Urban Chestnut, The Grove, St Louis MO

Urban Chestnut, The Grove, St Louis MO

I noticed the kitchen opening in the corner and asked the gentleman how their setup worked — really, it wasn't obvious. He informed me to start a tab at the bar and then come back to order my food. Done! Being that it was early and I had a some stops to make before continuing on my travels, while the heavy German beer styles certainly looked appealing, I decided some of the lighter beers may be more appropriate and choose the witbier that was recommended by the barkeep.

Now back to the food. The menu was simple and to the point, mostly German meals (e.g. German port sandwich or Schnitzel) to accompany the beer styles. I have to say I'm a sucker for anything with a fried egg laid on top of it and opted for the Strammer Max — Smoking Goose City Ham, Gruyère de Comté (unpasteurized cow cheese) & farm egg with onion jam on rye toast. And it was delicious! And with the witbier, it was awesome.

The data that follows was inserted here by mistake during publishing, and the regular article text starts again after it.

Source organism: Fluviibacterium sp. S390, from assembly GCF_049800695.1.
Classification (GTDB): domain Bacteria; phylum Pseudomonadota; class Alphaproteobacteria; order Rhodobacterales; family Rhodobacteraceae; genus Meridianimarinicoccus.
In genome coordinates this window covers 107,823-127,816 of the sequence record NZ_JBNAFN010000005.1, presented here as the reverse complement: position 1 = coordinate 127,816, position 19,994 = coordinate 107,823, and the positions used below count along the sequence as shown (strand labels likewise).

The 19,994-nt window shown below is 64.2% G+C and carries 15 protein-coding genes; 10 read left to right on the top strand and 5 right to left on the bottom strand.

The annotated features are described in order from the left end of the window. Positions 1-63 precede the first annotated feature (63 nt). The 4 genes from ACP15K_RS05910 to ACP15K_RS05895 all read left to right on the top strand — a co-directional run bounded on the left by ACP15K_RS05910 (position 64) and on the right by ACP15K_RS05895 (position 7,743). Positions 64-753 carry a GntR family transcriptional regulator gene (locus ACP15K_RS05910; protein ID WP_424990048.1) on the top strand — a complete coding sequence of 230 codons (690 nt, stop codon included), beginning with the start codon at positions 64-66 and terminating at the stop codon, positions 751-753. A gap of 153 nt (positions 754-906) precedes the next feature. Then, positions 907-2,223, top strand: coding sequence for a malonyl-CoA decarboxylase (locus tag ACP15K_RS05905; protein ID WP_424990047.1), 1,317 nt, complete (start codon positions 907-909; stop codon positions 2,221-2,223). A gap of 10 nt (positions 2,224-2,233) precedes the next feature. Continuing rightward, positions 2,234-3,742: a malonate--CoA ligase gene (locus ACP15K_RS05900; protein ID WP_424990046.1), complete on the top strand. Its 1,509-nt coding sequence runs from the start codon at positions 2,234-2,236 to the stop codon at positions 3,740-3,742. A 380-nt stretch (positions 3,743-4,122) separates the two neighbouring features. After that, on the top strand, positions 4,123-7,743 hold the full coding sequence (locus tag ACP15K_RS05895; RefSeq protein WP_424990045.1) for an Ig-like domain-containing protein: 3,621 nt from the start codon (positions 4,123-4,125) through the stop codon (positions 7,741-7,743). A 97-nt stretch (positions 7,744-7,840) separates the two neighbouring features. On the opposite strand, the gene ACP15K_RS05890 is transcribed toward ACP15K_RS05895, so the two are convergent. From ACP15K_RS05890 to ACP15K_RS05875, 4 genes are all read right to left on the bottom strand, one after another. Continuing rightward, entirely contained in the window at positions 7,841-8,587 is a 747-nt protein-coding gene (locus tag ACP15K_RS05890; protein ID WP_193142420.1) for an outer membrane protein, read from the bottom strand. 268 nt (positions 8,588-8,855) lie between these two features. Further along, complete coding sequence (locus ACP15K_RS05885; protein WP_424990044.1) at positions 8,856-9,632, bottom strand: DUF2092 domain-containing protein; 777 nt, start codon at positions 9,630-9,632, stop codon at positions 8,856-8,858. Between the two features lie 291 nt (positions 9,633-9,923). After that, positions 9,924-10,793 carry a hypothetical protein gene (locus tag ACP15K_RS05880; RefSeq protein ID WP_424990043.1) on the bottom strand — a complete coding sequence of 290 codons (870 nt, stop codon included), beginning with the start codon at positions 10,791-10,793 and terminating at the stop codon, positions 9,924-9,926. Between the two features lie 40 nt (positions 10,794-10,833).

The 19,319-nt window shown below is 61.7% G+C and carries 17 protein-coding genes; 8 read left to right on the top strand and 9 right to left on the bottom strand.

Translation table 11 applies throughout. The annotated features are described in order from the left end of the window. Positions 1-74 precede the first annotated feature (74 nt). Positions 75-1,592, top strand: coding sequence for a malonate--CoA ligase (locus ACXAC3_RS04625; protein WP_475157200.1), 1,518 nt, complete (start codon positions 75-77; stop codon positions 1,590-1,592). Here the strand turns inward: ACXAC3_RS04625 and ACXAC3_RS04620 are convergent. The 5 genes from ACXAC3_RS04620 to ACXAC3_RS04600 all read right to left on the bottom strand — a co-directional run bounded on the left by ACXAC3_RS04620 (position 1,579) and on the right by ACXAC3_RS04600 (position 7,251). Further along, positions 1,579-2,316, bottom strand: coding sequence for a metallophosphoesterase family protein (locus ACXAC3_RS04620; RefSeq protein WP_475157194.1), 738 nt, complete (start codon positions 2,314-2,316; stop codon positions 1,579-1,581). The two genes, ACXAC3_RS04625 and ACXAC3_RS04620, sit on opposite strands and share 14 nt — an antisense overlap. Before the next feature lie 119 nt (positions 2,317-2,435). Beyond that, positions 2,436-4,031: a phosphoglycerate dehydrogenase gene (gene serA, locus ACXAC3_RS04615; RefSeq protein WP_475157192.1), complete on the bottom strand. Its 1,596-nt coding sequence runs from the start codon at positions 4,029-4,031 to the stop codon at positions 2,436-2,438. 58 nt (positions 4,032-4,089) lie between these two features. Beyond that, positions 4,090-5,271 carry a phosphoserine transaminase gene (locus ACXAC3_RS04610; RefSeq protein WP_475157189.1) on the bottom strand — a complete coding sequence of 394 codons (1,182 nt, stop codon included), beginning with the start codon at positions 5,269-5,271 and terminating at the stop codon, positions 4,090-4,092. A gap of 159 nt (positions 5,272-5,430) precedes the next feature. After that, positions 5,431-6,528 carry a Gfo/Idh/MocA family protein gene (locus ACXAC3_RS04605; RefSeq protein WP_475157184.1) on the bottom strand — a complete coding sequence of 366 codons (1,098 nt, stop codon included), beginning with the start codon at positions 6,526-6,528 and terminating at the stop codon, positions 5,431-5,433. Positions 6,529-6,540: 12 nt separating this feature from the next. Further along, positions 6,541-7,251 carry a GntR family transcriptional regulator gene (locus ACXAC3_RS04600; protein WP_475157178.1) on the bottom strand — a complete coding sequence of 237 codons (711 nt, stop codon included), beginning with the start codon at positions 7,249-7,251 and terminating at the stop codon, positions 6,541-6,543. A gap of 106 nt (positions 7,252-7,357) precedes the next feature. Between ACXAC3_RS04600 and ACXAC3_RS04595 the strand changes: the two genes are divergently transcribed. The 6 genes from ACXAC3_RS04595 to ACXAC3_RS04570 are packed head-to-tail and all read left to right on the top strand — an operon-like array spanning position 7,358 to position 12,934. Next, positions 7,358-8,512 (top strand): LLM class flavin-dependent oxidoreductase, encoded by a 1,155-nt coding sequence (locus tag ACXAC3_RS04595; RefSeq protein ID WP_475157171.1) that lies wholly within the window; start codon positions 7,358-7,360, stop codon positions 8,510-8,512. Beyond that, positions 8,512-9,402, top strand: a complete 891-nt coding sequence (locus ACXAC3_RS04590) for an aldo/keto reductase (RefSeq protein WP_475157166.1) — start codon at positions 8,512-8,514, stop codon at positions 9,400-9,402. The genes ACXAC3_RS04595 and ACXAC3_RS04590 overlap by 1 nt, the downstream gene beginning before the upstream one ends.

Strammer Max at The Urban Chestnut

Strammer Max at The Urban Chestnut

Unfortunately, my stay here had to be short. This is a place that if I ever find my way back to St Louis I will drink in as much as I can — literally. One more thing, where can I find an excellent bottle shop to find good local beers to share with my colleagues later in the week, but also to take back home to explore in more leisurely settings. I'd discovered two shops highly recommended on the Beer Advocate website for St Louis. The bartender recommended one of these and that it was a short drive away. He also was quick the recommend some excellent local breweries. Off to the Craft Beer Cellar in the Clayton part of town.

Craft Beer Cellar